• When you get to the top, cut the excess rope off and put one last dab of glue on the post to hold the end of the rope in place.

  8. Good as new!
    • Good as new!

    Nice work - kitty will be happy. We also had to replace the top carpet wrap on ours.

    pmoretti - Replica

    Great work - we’re on our 2nd or 3rd scratching post but hopefully I can now make our current one the last!

    (Check out the Restart Wiki For other tips regarding your carbon based gadgets.)

    Philip Le Riche - Replica

    Just a couple of points - use of hot melt glue is a good idea but I wonder of it’d be worth securing the rope additionally at both ends with a staple gun. Also, how to stop it fraying at the ends - it looks like you wrapped some tape around it, but maybe soaking it in a little superglue to bond the fibres might be worth trying.

    You could have entitled this How to Give your Cat’s Scratching Post Nine Lives to Match your Cat!

    Philip Le Riche - Replica

    You really need to understand that super glue is highly toxic to our pets and I would be extremely careful with staple gun because if it gets worn out to the point where it's down to the bare base and kitty decides to bite or chew on a peace of the rope ? They can get it stuck in the digestive system and that's not good ? Just wanted to let you know that I have seen this happen and it's a very bad idea

    Dan -

    Might be able to melt the end a little with a heat gun or maybe a quick passing over with a lighter if careful not to ignite. I’d experiment beforehand as you wouldn’t want to ruin your work right at the end though.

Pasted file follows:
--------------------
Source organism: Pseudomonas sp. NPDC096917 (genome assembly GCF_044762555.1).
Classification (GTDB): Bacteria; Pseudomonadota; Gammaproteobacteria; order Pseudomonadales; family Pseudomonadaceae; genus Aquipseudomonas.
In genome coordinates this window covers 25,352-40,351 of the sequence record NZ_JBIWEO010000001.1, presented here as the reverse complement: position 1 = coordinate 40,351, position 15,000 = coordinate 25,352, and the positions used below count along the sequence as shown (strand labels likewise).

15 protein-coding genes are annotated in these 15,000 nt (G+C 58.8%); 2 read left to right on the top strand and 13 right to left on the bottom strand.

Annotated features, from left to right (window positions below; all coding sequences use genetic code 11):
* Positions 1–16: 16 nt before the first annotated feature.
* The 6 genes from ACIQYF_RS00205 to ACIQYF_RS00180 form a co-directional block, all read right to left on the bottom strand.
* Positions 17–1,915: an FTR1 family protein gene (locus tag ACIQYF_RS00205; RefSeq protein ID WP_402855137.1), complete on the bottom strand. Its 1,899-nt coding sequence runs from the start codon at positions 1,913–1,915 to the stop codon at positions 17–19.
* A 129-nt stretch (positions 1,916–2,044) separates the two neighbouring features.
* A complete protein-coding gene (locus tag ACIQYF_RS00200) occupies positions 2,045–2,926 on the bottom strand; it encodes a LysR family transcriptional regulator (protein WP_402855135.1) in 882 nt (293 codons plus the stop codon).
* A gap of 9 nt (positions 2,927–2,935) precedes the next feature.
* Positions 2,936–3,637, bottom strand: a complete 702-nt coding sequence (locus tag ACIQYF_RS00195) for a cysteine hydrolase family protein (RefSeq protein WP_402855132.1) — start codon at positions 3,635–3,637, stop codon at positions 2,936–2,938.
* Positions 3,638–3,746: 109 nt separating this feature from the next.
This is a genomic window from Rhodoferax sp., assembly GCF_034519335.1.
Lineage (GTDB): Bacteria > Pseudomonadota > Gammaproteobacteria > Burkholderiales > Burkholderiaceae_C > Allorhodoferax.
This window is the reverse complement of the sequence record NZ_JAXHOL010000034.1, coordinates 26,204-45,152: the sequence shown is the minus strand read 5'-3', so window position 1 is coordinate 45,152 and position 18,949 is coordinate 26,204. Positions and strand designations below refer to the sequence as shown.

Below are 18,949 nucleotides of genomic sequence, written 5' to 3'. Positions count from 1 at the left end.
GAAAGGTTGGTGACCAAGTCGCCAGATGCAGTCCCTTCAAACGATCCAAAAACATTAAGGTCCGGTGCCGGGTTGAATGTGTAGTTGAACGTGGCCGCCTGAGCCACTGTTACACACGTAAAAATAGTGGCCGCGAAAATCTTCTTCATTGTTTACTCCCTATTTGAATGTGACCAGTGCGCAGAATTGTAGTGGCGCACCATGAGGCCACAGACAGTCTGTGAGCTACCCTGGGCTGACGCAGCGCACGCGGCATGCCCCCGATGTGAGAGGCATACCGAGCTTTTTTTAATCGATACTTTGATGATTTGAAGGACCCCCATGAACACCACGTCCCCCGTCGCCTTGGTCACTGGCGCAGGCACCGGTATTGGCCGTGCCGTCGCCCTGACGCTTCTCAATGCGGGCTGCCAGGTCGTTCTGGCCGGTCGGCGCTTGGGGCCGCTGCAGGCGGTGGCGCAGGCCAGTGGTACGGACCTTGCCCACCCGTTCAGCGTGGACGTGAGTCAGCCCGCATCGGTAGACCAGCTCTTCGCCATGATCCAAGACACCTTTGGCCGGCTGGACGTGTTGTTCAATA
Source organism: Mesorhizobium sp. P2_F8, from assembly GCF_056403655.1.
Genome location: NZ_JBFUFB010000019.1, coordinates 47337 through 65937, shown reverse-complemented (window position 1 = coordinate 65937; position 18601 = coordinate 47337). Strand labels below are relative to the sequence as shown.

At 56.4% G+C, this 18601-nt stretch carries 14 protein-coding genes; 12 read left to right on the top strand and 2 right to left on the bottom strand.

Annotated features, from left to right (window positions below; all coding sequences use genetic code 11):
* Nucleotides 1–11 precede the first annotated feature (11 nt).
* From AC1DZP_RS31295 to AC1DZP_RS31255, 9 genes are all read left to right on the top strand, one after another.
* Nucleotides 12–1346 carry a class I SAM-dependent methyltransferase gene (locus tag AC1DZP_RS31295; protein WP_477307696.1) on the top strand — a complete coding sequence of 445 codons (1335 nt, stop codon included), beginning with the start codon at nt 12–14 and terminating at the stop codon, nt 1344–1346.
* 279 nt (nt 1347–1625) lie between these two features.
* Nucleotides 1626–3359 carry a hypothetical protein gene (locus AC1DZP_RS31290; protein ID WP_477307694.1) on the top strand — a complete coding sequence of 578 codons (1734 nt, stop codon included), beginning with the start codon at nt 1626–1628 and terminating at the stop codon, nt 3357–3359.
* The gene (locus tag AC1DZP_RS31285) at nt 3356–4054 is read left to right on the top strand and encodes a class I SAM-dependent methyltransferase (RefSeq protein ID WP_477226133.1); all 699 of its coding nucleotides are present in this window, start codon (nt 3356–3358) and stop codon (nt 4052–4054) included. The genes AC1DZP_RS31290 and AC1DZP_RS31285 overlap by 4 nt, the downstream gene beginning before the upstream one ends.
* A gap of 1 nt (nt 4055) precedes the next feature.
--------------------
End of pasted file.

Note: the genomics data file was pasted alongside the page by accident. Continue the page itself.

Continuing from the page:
darthvalkyr -

    Thanks Craig for this easy to follow guide. I’m glad Dan said what he did about the potential staple hazard. I was considering doing that at the beginning and end of the new rope. My kitty likes to chew on things. I haven’t started to repair yet, but this does look easy. Thanks again for this helpful post!

    Larry - Replica

    I do this with my scratching posts as my cats are 10 years plus and I can’t afford to buy more posts all the time. I needed a refresher since it’s been awhile and this is how I do mind when I have the tools. I also I use Elmers glue and push the rope down to stack real tight and cover overnight because my hot glue gun seems to walk away with the kids. Anyway it works and I agree, I heard staples can be dangerous because cats have been known to get a claw stuck in them and torn. Ouch!! Great photos and instructions. I think I prefer the thinner sisal rope 1/4” but have used fatter rope.

    Kim Fowler - Replica

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Craig Lloyd

Membro da: 10/02/2016

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Un commento

I love this idea, but I’m wary of using hot glue to fix the rope to the base - unless the heat from the glue changes the structure of the material (like with foam for example), the hold isn’t very strong in my experience. Have you experimented with other adhesives?

Erin Lightman Renner - Replica